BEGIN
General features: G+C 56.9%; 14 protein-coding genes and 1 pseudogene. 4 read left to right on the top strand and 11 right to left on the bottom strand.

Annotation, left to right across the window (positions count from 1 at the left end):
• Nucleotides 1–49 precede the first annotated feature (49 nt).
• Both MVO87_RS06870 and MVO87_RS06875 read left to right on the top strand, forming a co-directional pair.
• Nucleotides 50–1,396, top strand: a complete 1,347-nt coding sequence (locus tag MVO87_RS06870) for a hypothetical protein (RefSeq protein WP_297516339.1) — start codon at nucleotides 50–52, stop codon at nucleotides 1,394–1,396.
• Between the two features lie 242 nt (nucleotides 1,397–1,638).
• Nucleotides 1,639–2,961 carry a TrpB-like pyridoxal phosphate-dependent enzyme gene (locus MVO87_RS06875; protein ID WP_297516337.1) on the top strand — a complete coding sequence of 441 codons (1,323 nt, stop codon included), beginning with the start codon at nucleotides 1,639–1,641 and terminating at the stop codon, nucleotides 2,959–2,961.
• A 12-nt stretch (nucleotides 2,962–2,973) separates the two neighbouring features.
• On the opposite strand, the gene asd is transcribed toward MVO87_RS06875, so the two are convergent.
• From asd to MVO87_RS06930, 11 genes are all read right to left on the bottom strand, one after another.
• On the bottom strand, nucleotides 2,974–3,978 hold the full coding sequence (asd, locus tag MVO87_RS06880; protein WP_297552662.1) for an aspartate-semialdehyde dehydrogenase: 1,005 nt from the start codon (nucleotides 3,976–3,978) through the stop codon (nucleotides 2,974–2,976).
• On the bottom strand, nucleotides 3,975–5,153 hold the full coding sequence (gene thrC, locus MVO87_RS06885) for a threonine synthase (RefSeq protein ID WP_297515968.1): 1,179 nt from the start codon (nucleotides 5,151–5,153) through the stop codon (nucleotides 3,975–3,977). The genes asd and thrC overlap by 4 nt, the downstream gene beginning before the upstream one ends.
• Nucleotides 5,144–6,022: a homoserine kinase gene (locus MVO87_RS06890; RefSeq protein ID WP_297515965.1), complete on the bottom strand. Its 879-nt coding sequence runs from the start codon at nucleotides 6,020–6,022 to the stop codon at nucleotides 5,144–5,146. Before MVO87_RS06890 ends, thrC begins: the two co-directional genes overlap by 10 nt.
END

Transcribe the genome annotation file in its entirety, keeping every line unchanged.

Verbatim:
General features: G+C 56.9%; 14 protein-coding genes and 1 pseudogene. 4 read left to right on the top strand and 11 right to left on the bottom strand.

Annotation, left to right across the window (positions count from 1 at the left end):
• Nucleotides 1–49 precede the first annotated feature (49 nt).
• Both MVO87_RS06870 and MVO87_RS06875 read left to right on the top strand, forming a co-directional pair.
• Nucleotides 50–1,396, top strand: a complete 1,347-nt coding sequence (locus tag MVO87_RS06870) for a hypothetical protein (RefSeq protein WP_297516339.1) — start codon at nucleotides 50–52, stop codon at nucleotides 1,394–1,396.
• Between the two features lie 242 nt (nucleotides 1,397–1,638).
• Nucleotides 1,639–2,961 carry a TrpB-like pyridoxal phosphate-dependent enzyme gene (locus MVO87_RS06875; protein ID WP_297516337.1) on the top strand — a complete coding sequence of 441 codons (1,323 nt, stop codon included), beginning with the start codon at nucleotides 1,639–1,641 and terminating at the stop codon, nucleotides 2,959–2,961.
• A 12-nt stretch (nucleotides 2,962–2,973) separates the two neighbouring features.
• On the opposite strand, the gene asd is transcribed toward MVO87_RS06875, so the two are convergent.
• From asd to MVO87_RS06930, 11 genes are all read right to left on the bottom strand, one after another.
• On the bottom strand, nucleotides 2,974–3,978 hold the full coding sequence (asd, locus tag MVO87_RS06880; protein WP_297552662.1) for an aspartate-semialdehyde dehydrogenase: 1,005 nt from the start codon (nucleotides 3,976–3,978) through the stop codon (nucleotides 2,974–2,976).
• On the bottom strand, nucleotides 3,975–5,153 hold the full coding sequence (gene thrC, locus MVO87_RS06885) for a threonine synthase (RefSeq protein ID WP_297515968.1): 1,179 nt from the start codon (nucleotides 5,151–5,153) through the stop codon (nucleotides 3,975–3,977). The genes asd and thrC overlap by 4 nt, the downstream gene beginning before the upstream one ends.
• Nucleotides 5,144–6,022: a homoserine kinase gene (locus MVO87_RS06890; RefSeq protein ID WP_297515965.1), complete on the bottom strand. Its 879-nt coding sequence runs from the start codon at nucleotides 6,020–6,022 to the stop codon at nucleotides 5,144–5,146. Before MVO87_RS06890 ends, thrC begins: the two co-directional genes overlap by 10 nt.